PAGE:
Out of our batch of semi-finalists, this did unfortunately end up bottom of my ranking. There was a lot I was expecting to enjoy at first, but the inconsistencies in the narrative really lessened that enjoyment for me. As Theo said, it was certainly atmospheric, but the errors kept my immersion at bay.
This book has certainly been polarising, but for The Steel Discord to have provoked such strong reactions among our judges is definitely a sign of a good author. I’m happy to have had the opportunity to read this in full, and to unequivocally say that Ryan Howse’s craft has improved in leaps and bounds since his last SPFBO entry (2016). Though the prose and structuring are a little rough, the ideas in this book are innovative and exciting, the worldbuilding has depth and originality, and the characters are engaging and sympathetic. As I said earlier, I’ll certainly be picking up the sequel at some point.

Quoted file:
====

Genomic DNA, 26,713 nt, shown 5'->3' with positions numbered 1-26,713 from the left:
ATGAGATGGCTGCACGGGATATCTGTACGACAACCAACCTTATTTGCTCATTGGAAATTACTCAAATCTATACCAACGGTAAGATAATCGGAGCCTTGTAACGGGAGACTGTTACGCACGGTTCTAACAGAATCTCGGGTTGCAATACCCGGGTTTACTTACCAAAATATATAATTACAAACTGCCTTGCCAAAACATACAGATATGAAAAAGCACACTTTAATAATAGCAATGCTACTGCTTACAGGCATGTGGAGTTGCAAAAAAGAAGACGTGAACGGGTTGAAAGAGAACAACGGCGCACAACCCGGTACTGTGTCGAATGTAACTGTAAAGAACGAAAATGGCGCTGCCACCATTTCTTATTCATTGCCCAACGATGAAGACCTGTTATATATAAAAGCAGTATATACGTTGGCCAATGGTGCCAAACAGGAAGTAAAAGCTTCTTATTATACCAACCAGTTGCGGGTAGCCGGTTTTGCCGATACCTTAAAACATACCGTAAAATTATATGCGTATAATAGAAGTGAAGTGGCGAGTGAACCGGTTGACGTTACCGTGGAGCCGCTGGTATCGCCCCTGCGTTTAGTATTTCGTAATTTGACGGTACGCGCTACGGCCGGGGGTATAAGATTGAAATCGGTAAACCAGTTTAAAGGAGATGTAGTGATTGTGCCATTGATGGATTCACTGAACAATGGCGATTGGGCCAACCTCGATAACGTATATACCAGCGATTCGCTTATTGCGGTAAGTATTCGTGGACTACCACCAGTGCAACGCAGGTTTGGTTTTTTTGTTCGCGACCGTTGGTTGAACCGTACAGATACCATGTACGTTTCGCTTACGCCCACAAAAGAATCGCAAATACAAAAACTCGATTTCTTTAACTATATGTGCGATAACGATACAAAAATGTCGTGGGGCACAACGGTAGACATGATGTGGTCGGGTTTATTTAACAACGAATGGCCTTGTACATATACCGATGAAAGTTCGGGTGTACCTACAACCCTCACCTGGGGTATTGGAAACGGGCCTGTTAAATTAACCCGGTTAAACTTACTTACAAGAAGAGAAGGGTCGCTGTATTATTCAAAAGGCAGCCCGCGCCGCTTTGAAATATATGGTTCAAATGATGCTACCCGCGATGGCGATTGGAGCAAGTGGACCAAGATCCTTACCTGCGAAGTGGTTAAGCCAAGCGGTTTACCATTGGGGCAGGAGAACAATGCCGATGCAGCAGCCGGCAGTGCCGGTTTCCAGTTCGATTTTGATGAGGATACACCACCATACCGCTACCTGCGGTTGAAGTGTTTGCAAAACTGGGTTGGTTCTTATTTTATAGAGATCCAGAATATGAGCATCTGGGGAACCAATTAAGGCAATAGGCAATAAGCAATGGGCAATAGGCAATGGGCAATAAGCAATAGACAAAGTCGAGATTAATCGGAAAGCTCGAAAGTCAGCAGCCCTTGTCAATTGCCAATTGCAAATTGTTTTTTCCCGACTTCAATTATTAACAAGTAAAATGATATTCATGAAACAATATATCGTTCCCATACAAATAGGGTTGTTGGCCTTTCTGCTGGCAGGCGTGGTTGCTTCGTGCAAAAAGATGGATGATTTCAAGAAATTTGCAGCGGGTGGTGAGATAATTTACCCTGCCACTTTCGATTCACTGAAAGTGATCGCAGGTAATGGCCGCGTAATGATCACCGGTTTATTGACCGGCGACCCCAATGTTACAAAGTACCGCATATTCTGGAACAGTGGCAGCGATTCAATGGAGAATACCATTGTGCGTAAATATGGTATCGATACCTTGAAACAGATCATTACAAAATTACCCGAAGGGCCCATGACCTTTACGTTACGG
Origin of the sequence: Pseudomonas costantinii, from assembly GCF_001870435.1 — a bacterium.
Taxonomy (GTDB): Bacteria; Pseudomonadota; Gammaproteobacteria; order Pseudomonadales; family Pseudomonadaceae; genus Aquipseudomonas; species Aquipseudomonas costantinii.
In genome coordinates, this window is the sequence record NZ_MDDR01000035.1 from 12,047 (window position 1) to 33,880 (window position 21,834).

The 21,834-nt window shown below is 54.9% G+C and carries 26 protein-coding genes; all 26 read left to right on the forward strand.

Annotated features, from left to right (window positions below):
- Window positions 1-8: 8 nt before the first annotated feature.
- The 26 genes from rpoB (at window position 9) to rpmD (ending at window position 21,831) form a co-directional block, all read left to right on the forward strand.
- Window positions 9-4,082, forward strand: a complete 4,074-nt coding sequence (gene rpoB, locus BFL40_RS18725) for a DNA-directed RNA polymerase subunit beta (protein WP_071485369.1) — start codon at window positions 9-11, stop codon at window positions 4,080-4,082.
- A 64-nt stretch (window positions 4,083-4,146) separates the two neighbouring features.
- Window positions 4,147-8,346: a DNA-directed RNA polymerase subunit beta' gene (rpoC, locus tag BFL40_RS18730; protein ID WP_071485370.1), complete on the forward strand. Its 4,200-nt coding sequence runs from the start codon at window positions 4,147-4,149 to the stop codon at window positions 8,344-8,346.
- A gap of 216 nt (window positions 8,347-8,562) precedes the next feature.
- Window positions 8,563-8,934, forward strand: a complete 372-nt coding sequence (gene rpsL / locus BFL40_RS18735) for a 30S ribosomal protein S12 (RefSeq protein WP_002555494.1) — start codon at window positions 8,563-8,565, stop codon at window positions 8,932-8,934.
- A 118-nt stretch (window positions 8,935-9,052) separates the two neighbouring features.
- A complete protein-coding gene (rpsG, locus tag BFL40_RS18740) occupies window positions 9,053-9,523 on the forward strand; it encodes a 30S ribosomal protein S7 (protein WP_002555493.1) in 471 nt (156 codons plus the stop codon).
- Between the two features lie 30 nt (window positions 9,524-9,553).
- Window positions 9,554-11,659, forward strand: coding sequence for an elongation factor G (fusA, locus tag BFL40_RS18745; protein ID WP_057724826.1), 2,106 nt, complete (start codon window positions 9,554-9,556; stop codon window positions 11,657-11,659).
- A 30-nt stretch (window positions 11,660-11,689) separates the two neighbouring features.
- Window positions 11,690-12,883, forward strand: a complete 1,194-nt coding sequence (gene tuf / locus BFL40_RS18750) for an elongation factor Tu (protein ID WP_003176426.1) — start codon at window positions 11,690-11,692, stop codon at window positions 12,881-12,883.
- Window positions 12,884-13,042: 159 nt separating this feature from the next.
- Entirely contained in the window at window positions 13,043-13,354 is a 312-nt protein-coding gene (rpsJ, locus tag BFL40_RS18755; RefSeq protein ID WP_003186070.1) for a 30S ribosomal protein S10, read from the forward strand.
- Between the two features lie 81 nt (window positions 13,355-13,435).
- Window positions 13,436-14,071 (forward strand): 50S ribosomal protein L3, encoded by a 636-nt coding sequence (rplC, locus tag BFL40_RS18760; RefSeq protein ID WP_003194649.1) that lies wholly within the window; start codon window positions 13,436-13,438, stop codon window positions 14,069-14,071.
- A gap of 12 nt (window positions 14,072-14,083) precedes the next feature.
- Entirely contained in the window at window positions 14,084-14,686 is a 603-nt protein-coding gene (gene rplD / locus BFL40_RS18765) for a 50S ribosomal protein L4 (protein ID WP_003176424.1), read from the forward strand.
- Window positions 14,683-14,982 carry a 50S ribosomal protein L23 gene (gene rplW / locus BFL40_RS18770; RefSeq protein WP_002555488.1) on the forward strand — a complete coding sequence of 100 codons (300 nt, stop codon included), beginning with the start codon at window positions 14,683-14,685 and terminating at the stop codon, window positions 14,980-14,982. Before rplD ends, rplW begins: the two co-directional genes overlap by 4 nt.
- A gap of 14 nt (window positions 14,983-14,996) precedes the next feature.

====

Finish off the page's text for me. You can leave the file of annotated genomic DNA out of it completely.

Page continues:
Mike: This was a firm fifth for me. It’s a very strong contender, but I feel that it needed a bit more TLC to really shine. Not from a general line-editing perspective, more of a structural edit. It needs a clearer progression, whereas at times it was a little confusing. One thing is for certain, though – the Hive’s SPFBO batch was brimming with promise, and The Steel Discord fought hard for its deserving place as a semi-finalist for us.
***Commiserations to Ryan Howse and his atmospheric Dickensian steampunk The Steel Discord.***
We’re now down to four semi-finalists. Check back tomorrow for our next elimination!
Who will be our SPFBO 5 finalist? Find out this Friday!
If you’re following SPFBO 5, let us know about any entries that have caught your fancy! Join the discussion on social media (there’s a Facebook group here) and weigh in on Twitter using the hashtag #SPFBO.
Stay tuned over the next few days as we review our remaining semi-finalists and eventually pick our FINALIST (exciting!!), and check out our introduction to round 1!